The best ways to watch March Madness without cable
Cord-cutters now have plenty of options for watching the NCAA Tournament, but not all are equal.
By Jared Newman, TechHiveMar 21, 2019 3:00 am PDT
Image: Turner Sports
Just a few short years ago, watching March Madness without cable was a second-rate affair. There wasn’t a single, easy way to get every game, and cord-cutters often had to deal with substandard frame rates and unreliable streams.
These days, we have plenty of options for viewing the NCAA Tournament. Still, you’ll need to choose wisely if you want to get a similar (or better) experience than what you had with cable. Read on for everything you need to know about streaming options, multi-channel viewing, frame rates, and more.
The quick rundown
If you just want to know how to watch March Madness without cable and don’t care about specific features, here’s what you need to know:
The first and second rounds will be spread across CBS, TBS, TNT, and TruTV.
The Sweet 16 and Elite 8 will be split between CBS and TBS.
The Final Four and Championship will air on CBS.
And here’s how you can get those channels:
Complete March Madness coverage is available through PlayStation Vue ($45 per month), DirecTV Now ($50 per month), Hulu with Live TV ($45 per month), YouTube TV ($40 per month), and FuboTV ($45 per month), assuming they carry your local CBS affiliate. Use the links for each site above to check local coverage in your area.
TNT, TBS, and TruTV are available without CBS as part of AT&T WatchTVRemove non-product link ($15 per month, or free with certain AT&T unlimited wireless plans) or Sling TV ($25 per month with Sling Blue, $30 per month with Sling Orange and Comedy Extra).
The free NCAA March Madness Live app will let you watch up to three hours of live coverage on TNT, TBS, and TruTV at no charge, even on TV devices such as Roku, Fire TV, and Apple TV. (CBS games are also available for free, but only on mobile devices and laptops.) The three-hour limit applies to each device you have, so you could switch between multiple devices to maximize your free viewing time.
The thrill of March Madness—at least in the opening rounds—is in keeping tabs on multiple games at the same time. To that end, you have a couple of options for watching simultaneous games in a split-screen view:
PlayStation Vue now allows you to watch up to four live channels at a time on Apple TV, or up to three channels at a time on PlayStation 4. To enable this, just press-and-hold the select button on any channel, choose “Watch in Multi-View,” then select your channels. You can then long-press any channel to reposition it on the screen.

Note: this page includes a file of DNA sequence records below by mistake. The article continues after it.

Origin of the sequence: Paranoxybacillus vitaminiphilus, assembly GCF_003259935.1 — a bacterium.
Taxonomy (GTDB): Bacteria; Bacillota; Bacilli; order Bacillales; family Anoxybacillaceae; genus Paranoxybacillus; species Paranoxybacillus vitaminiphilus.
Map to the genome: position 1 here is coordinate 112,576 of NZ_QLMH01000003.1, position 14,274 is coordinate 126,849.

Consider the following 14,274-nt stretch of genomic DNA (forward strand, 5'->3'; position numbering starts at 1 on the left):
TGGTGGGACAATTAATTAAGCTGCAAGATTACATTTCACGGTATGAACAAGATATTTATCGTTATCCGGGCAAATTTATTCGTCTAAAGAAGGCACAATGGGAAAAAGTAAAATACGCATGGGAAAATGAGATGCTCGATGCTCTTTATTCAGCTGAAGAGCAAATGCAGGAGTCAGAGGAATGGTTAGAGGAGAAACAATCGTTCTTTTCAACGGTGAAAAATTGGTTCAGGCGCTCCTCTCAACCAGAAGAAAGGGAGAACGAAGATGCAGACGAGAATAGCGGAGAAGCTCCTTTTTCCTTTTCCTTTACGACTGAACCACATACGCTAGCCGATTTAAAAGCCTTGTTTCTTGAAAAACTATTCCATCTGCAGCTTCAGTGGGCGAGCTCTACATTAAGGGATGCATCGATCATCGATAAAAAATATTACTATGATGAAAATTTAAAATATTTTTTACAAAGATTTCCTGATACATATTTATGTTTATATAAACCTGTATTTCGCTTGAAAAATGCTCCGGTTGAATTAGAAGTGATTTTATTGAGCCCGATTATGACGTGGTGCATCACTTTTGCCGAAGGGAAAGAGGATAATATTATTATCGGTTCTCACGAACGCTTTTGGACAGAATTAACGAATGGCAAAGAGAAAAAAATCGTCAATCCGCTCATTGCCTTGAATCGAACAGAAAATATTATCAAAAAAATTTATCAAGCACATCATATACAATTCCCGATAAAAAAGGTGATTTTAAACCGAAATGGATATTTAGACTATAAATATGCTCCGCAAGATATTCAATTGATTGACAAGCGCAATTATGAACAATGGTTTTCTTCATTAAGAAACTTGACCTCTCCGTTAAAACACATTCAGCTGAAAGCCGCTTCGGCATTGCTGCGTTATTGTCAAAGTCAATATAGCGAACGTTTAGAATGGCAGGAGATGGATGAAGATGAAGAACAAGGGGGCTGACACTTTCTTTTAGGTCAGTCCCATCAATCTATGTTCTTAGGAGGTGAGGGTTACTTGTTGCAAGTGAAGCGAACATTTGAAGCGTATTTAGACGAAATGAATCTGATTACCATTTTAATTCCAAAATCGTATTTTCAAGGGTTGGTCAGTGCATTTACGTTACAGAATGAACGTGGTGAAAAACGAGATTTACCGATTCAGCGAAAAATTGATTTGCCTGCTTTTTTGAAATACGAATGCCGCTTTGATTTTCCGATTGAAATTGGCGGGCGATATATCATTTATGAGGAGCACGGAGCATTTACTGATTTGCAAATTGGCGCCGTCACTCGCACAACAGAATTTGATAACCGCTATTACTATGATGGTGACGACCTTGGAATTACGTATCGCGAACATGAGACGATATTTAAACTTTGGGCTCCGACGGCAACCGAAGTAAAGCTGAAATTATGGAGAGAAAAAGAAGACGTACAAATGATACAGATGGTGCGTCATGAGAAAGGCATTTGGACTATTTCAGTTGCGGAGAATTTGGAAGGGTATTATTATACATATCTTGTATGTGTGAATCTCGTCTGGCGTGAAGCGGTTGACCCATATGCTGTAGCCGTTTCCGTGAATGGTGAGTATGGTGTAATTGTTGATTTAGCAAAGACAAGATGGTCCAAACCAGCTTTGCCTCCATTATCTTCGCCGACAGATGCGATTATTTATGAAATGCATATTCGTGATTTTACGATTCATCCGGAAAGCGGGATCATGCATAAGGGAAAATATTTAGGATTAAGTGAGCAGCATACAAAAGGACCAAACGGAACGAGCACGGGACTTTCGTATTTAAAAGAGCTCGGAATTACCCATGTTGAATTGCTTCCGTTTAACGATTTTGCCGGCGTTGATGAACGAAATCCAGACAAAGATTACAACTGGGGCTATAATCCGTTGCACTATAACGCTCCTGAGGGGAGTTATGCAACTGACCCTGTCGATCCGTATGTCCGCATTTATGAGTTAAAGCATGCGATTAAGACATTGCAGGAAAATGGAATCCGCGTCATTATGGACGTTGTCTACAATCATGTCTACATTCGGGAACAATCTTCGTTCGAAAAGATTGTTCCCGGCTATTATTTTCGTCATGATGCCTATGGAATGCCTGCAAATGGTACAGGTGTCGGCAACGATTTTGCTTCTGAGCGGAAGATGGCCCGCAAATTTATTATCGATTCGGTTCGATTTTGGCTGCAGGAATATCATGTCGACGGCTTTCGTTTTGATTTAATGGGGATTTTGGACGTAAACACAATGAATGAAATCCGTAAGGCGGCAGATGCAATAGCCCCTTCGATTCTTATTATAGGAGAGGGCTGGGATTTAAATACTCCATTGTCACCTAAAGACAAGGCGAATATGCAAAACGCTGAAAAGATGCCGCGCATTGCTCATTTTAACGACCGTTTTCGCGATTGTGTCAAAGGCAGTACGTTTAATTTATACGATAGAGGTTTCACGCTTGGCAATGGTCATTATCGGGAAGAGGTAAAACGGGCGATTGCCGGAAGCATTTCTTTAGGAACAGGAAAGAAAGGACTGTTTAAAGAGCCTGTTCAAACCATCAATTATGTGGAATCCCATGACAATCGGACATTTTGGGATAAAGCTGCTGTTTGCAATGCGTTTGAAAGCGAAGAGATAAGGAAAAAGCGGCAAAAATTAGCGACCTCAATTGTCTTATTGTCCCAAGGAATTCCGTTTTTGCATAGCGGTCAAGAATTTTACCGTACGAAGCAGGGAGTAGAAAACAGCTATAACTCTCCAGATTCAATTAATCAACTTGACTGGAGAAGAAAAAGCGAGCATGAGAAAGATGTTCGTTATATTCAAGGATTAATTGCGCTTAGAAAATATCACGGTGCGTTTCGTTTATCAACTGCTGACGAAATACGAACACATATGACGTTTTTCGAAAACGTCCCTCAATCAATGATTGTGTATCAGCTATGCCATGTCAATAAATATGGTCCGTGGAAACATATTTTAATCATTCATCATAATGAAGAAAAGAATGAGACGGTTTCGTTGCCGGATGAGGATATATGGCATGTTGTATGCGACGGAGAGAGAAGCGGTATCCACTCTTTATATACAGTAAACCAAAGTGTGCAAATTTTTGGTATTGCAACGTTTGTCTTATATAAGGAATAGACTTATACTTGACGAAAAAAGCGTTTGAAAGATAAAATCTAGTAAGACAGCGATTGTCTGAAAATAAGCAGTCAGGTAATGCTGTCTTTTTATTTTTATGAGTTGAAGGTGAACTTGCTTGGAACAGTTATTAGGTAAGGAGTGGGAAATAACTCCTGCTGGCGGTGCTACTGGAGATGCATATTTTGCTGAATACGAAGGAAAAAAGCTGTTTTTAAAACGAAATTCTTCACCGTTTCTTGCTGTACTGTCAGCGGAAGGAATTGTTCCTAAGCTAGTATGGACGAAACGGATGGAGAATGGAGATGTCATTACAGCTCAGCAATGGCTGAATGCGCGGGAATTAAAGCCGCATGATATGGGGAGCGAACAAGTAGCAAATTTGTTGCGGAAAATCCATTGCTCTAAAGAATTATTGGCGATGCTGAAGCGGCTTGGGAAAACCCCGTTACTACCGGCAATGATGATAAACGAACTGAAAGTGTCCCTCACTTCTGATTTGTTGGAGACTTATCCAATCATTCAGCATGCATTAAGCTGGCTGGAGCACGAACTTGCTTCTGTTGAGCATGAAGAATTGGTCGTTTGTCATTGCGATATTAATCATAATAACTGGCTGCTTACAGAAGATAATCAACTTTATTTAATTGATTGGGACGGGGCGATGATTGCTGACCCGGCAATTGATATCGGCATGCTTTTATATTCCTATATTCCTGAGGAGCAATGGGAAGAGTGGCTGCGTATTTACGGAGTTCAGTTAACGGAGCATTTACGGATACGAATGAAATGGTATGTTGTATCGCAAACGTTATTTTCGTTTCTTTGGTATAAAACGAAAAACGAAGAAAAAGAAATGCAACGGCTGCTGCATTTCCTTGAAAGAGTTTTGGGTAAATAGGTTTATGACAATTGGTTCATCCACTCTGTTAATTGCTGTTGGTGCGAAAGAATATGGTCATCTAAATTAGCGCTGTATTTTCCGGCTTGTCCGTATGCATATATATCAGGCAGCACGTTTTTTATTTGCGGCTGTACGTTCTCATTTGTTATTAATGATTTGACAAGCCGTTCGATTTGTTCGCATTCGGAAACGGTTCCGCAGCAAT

NCAA March Madness Live lets you watch up to three games simultaneously on Apple TV, but only for games on TBS, TNT, and TruTV. For those channels, you can watch up to three hours of coverage for free, after which you’ll need to log in with a pay TV subscription. (For live TV streaming services, you can log in with a PlayStation Vue, Hulu with Live TV, or YouTube TV account.)
Even if your device doesn’t support split-screen, you may want to give the March Madness app a try, as it lets you quickly open a sidebar to switch between games. That can be faster than thumbing through the channel guide of whatever live TV service you’re using. Alternatively, you can switch between recent channels on YouTube TV by scrolling down from any live channel, while Hulu with Live TV provides quick access to recent channels in its grid guide.
The NCAA tournament is as good a time as any to revisit which live TV streaming services support 60-frames-per-second (fps) video, which provides the same smoothness of motion you’d get from cable or an antenna. (If you’re uncertain how 60fps and 30fps compare, this video does a good job of highlighting the difference.)
Here’s a rundown:
Sling TV: 30fps on TBS, TNT, and TruTV
PlayStation Vue: 60fps across all channels
Hulu with Live TV: 60fps on TBS, TNT, and TruTV, but not CBS
One more disclaimer: If you have an older Roku, Fire TV, or Chromecast, you may not be able to watch in 60 frames per second due to the limitations of the hardware.
Of course, if you have an antenna connected directly to your television, you’ll always get 60 frames per second with live sports (or, if you want to get technical, 60 fields per second for 1080i broadcast channels like CBS). Some networked TV tuners such as HDHomeRun and Amazon Fire TV Recast will support 60fps as well, but others, such as Tablo and AirTV, will not.
So what’s the best way to watch the NCAA Tournament overall? My vote would be on PlayStation Vue through an Apple TV, as it supports fast frame rates and multi-channel viewing, any service that provides 60fps video, and a quick way to switch between live channels should do the trick when you’re trying to monitor your brackets.